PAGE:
Have you ever been lied to? Of course you have, you’re human. So what do you think is most disconcerting, someone lying to your face, or finding out later about the lie? What if I told you that neither matter as it really has nothing to do with you? What if I told you that you shouldn’t take being lied to personally, because lying has more to do with the liar than it does you? Would you believe me?
I have come to realize through much trial and error, that honesty opens the door. When we chose to be (lovingly) honest over indulging someone’s non-truth, we are both honoring ourselves, as well as the other person. Allowing honesty to come forth in an exchange holds space for resolution. Although a positive resolution may not happen right away, honesty is honestly the last hurdle that needs to be cleared before the relationship/exchange can progress healthily. The conversations that take place after the honesty can propel friendship/relationship to the next level. Being honest with others about why you don’t want to show up to the party, to the event, to the job, to life, can set forth an entirely new course of events. This is quite simply because, it is impossible to be honest with others without being honest with yourself at the same time, That is why people lie.
People lie for all kinds of reasons. All of the reasons come from within the person that lies, and none of the reasons actually have anything to do with you. People that lie have something burdensome within that they have not examined yet. Be it denial, anger, hurt, anxiety, vindictiveness, even laziness. They lie for an easy, albeit unsustainable, gain because they have no awareness that the sustainability of a gain is in direct proportion to the amount of dedication that is poured into attaining the gain. They lie to save face, or to cover their ass. They lie to avoid confrontation, because they don’t want to tell you that they don’t actually like you, or that there is something they feel is unresolved between you. Or they don’t want to come out and admit that they have social anxiety, that they are broke, or miserable. If they admit any of that to you, then that means that they would have to admit it to themselves so they can’t bear to speak it out loud. Therefore, they think that covering up the (insert inadequacy here) is the easiest thing to do. At least for now. If you think of those that have lied to you personally, did that person appear truly happy to you? Are they really as happy or rich, or successful, or smart as they project? The bottom line is that they haven’t figured out yet that projecting a facade is much more work than actually just doing the work to be all of the above things. To be honest takes vulnerability.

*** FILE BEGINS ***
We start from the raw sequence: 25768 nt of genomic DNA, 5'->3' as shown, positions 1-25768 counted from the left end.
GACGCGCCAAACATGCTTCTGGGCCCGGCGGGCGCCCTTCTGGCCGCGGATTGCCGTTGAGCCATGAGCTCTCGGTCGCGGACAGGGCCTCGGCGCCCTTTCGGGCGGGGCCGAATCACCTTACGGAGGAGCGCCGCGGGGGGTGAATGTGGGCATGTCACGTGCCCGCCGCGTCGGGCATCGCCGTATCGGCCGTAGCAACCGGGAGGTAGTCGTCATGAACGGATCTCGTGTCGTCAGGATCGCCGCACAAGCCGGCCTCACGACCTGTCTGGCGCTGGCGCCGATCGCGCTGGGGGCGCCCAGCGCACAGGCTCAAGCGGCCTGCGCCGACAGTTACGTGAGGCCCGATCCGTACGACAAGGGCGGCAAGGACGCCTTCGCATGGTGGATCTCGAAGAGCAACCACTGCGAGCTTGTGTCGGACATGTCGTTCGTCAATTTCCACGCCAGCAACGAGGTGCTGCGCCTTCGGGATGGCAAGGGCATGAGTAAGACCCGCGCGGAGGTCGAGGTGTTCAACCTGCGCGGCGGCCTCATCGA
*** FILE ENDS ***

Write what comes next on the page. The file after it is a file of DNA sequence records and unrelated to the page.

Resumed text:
I grew up a choir girl. Literally. I was also into my riding lessons, ballet, and volunteering in a nursing home. It never occurred to me to lie. I didn’t start lying until I was in my late 20’s. It started innocently enough with “I am happy with my job/relationship/finances/self.” Little did I know how much of a snowball effect that statement would have. It would lead to years of attempting to make sure that no one really knew how miserable I was, at the great mental and physical expense of myself. It took my house of cards falling to force me into honesty. See, the thing about building a house out of cards, is that it will always fall. It will begin slowly, with one card. While you are attempting to resurrect that one card, the bottom will give way. By then you will be so emotionally and physically depleted from stacking wishy washy cards, that you will have no choice but to accept the vulnerability of revealing yourself practically stark naked to the world, and you won’t even care. It will actually be a relief…if your serious that is. IF you are serious about rebuilding on a solid foundation. In the meantime, you have two ironic realizations; 1. Everyone mostly knew about your lies all along, and 2. The house of cards falling really isn’t as bad as you thought it would be.
If someone lies to me today, unless it is dangerous to myself, them, or others, I just chose grace. Sometimes you have to let people be on their own time frame for growth. Your homework then is to decide when and where your boundaries are. When someone lies to you, your job isn’t to fix them, make them feel badly or to shame them. No, the lesson that is being presented to you is of grace, tolerance, and compassion. If it is a lover that lied, you should examine your self worth and whether or not you are marking your price tag too low. If it is a friend or family member, then you’ll need to evaluate boundaries and where your current involvement in their life should be. Their lesson will undoubtedly be one day to come face to face with themselves when their lies eventually lead them to that enviable place of self realization and the personal growth that accompanies that experience. Through it all, they need your compassion. And if you don’t have compassion for them at that time, perhaps that’s where your work is.